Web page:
# Guides/General FAQ/Numbers and Character Representations

## How to convert between numbers and character representations of numbers

Sometimes we have the character representation of a number but we want to work with number represented whereas, conversely, sometimes we wish to convert a number to characters. Representing numbers in bases other than 10 can be done using numeric or character vectors; see J Phrases for Changing Data Types

### Number to Character Using Format in Newer and Older Form

Use one of the variants of the verb *Format* (`8!:0`) to convert from a number to its character equivalent:

fmt=: 8!:0 fmt 1 _2 3.14 4e_3 +-+--+----+-----+ |1|-2|3.14|0.004| +-+--+----+-----+

This boxes the results. However,

fmt2=: 8!:2 fmt2 1 22 333 4444 1223334444

does not.

### Padding with Leading Zeros

The foreign **Format** (`8!:0`) takes an optional left argument of a format string - see the details here. One common use of a format string is to pad numbers with leading zeros, e.g.

'r<0>4.0' 8!:0 i.5 +----+----+----+----+----+ |0000|0001|0002|0003|0004| +----+----+----+----+----+

A general function like this

lead0s=: 13 : '(]`> @. (1=[:#,))(''r<0>'',(":x),''.0'') 8!:0 y'

may also be helpful, e.g.

3 lead0s i.5 +---+---+---+---+---+ |000|001|002|003|004| +---+---+---+---+---+

Oleg Kobchenko recommends using take with fill `{.!.'0'` as the best generic method for leading zero padding:

_3{.!.'0' &.> (8!:0) i.5 +---+---+---+---+---+ |000|001|002|003|004| +---+---+---+---+---+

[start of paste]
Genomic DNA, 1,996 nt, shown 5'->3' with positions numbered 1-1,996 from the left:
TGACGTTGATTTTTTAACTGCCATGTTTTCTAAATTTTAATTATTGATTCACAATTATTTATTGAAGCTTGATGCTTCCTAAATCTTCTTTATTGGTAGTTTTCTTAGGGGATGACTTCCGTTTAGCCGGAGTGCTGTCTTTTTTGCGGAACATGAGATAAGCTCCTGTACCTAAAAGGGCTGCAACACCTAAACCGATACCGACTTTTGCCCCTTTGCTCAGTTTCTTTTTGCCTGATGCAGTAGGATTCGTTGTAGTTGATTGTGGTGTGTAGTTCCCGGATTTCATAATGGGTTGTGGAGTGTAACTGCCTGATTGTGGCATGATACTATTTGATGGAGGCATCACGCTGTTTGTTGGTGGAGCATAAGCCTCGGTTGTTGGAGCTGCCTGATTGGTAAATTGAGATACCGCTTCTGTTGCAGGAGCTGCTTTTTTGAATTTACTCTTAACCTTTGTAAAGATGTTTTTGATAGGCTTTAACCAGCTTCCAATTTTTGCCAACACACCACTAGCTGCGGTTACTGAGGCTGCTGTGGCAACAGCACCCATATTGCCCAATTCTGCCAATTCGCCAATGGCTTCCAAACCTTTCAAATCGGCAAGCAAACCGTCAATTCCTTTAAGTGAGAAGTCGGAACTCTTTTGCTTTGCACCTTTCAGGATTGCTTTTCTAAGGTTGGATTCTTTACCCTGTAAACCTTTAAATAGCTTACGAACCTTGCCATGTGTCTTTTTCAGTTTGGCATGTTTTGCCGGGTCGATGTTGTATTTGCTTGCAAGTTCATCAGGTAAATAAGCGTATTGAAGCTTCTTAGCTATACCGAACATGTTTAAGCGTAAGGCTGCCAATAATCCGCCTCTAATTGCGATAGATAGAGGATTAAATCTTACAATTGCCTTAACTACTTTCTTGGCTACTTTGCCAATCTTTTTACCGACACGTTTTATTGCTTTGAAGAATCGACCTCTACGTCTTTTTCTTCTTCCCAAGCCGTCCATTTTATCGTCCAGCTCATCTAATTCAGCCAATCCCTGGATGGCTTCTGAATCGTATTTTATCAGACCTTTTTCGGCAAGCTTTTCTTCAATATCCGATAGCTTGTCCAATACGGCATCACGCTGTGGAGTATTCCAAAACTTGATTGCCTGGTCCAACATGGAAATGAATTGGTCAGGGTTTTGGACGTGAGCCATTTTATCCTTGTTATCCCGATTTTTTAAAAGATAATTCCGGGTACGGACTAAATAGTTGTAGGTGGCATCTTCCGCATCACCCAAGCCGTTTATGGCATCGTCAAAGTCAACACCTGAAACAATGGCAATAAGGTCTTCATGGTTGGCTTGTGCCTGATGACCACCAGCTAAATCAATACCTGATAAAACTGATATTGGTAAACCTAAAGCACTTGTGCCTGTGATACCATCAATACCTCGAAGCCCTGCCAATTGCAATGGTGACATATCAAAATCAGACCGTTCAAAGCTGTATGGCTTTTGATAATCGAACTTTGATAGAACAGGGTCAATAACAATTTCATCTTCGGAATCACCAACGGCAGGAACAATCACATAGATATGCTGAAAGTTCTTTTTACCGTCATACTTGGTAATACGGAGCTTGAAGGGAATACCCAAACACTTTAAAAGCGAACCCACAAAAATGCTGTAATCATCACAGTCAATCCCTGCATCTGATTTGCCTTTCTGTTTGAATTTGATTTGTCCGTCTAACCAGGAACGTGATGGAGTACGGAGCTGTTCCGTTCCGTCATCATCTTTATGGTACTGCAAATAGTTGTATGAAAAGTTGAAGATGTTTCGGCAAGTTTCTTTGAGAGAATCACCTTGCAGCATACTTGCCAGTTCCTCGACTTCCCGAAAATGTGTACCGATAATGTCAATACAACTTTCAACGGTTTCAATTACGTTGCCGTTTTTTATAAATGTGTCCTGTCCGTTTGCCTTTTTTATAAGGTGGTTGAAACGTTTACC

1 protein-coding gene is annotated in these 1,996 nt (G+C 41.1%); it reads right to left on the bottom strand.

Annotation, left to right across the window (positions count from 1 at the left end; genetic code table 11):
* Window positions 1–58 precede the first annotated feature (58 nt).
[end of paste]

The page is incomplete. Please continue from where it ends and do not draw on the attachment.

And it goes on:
Or another yet more generic one:

zeropad=: (-@[ {. [: ": 10&^@[ + ])"0 5 zeropad 123 1234 00123 01234 2 5 zeropad&.> 123 1234 +--+-----+ |23|01234| +--+-----+

None of these methods account for negative numbers but that can be done as a separate step if required, perhaps using and adverb like this:

leadneg=: 1 : '(u |y),~''-''#~_1=*y' 3&zeropad leadneg"0 -i.3 000 -001 -002 5&lead0s leadneg"0 &.> -i.3 +-----+------+------+ |00000|-00001|-00002| +-----+------+------+

### Foreign Format (8!:n)

From the Dictionary definition of the variants of this verb:

[x] 8!:0 y Format. Format array y according to format phrases x . Each formatted number is in a box. [x] 8!:1 y Format1. As in x 8!:0 y , but y has rank at most 2 and each formatted column is in a box. [x] 8!:2 y Format2. As in x 8!:0 y , but y has rank at most 2 and the result is a literal table.

So,

fmt1=: 8!:1 fmt1 i.2 3 +-+-+-+ |0|1|2| |3|4|5| +-+-+-+ (8!:2) i.2 3 012 345

### (Older) Number to Character (":)

For older versions of J in which `8!:n` is not available, one can use the older, primitive version of *Format* (`":`) :

": 1 22 33.3 NB. Monad 1 22 33.3 'Numbers: ',": 1 22 33.3 NB. Show that result is character Numbers: 1 22 33.3

An optional left argument specifies a formatting string using complex numbers where the real part determines the length of the formatted number and the imaginary part determines the number of digits after the decimal point:

'Formatted numbers: ',6j1": 1 22 33.3 Formatted numbers: 1.0 22.0 33.3

### Format Numbers as Character, Specifying Number of Digits to Display (RjI ":)

The primitive **Format** also takes a complex number as the optional left argument to specify total length of the resulting string (real part) and number of digits after the decimal point (imaginary part). For example, the value of the mathematical constant "e" shown to the limits of precision (specified by `9!:10`):

^1 2.7182818

To show more digits as a character vector:

19j17 ": ^1 2.71828182845904510